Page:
Dopaminergic neurons in the substantia nigra pars compacta (SNpc) undergo natural cell death during development in rats. Controversy exists as to the occurrence of this phenomenon in SNpc dopaminergic neurons in the developing mouse. Herein, by using an array of morphologic techniques, we show that many SNpc neurons fulfill the criteria for apoptosis and that the number of apoptotic neurons in the SNpc vary in a time-dependent manner from postnatal day 2 to 32. These dying neurons also show evidence of DNA fragmentation, of activated caspase-3, and of cleavage of beta-actin. Some, but not all of the SNpc apoptotic neurons still express their phenotypic marker tyrosine hydroxylase, confirming their dopaminergic nature. Consistent with the importance of target-derived trophic support in modulating developmental cell death, we demonstrate that destruction of intrinsic striatal neurons by a local injection of quinolinic acid (QA) dramatically enhances the magnitude of SNpc apoptosis and results in a lower number of adult SNpc dopaminergic neurons. Strengthening the apoptotic nature of the observed SNpc developmental cell death, we demonstrate that overexpression of the anti-apoptotic protein Bcl-2 attenuates both natural and QA-induced SNpc apoptosis. The present study provides compelling evidence that developmental neuronal death with a morphology of apoptosis does occur in the SNpc of mice and that this process plays a critical role in regulating the adult number of dopaminergic neurons in the SNpc.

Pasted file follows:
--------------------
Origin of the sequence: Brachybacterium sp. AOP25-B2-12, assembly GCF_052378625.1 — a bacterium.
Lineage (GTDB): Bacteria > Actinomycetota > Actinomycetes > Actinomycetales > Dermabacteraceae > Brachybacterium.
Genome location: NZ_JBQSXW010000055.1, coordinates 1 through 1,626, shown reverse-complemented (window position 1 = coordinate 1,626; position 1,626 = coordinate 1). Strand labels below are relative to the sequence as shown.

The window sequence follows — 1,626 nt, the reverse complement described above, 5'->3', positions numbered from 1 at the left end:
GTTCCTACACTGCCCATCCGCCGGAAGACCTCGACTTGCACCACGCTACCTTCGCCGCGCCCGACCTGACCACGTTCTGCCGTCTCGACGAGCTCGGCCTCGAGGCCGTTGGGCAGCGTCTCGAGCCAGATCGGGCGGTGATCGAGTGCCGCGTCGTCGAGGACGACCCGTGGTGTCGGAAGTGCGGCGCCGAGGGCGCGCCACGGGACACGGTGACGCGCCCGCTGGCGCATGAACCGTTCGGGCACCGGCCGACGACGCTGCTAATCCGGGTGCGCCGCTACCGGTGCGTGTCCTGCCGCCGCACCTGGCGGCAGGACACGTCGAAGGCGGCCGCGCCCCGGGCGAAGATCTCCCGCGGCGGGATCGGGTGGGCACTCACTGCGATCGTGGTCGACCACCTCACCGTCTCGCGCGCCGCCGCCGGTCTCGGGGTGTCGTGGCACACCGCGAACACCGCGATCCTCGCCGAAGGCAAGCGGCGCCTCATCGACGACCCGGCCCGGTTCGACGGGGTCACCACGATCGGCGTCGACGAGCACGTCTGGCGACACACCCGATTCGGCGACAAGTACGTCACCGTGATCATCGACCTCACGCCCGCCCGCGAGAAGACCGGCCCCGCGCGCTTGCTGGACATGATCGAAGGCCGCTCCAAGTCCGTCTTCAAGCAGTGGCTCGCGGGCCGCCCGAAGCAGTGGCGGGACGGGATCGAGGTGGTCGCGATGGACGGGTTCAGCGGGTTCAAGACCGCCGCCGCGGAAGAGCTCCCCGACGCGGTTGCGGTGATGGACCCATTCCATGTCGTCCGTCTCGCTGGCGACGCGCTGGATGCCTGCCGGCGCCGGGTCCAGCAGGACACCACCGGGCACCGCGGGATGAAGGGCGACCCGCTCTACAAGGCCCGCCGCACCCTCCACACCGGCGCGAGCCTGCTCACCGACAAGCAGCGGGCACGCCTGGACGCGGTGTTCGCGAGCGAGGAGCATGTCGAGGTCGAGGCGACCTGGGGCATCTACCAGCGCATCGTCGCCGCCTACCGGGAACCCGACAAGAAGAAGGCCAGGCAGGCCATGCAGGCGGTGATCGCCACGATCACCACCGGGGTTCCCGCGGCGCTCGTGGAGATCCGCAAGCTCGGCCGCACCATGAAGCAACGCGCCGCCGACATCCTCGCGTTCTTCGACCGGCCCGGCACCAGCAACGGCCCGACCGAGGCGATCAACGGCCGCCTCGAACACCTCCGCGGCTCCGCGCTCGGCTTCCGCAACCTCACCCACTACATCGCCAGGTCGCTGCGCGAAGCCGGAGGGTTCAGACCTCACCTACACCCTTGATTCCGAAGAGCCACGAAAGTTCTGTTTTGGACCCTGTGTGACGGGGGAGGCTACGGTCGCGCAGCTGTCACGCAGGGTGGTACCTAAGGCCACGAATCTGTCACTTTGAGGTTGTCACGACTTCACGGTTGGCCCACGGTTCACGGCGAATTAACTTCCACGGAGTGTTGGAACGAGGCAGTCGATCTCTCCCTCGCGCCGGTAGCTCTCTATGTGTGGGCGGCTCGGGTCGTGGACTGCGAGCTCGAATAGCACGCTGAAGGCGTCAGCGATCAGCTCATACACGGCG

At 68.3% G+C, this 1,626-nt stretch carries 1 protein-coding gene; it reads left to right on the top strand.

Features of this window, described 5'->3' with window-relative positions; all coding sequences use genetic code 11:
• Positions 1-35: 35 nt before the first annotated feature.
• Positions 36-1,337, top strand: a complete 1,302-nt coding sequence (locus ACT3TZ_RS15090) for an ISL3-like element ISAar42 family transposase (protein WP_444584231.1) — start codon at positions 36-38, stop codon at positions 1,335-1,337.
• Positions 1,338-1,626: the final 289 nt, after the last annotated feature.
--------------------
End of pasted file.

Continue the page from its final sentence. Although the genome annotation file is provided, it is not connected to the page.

Copyright 2000 Wiley-Liss, Inc.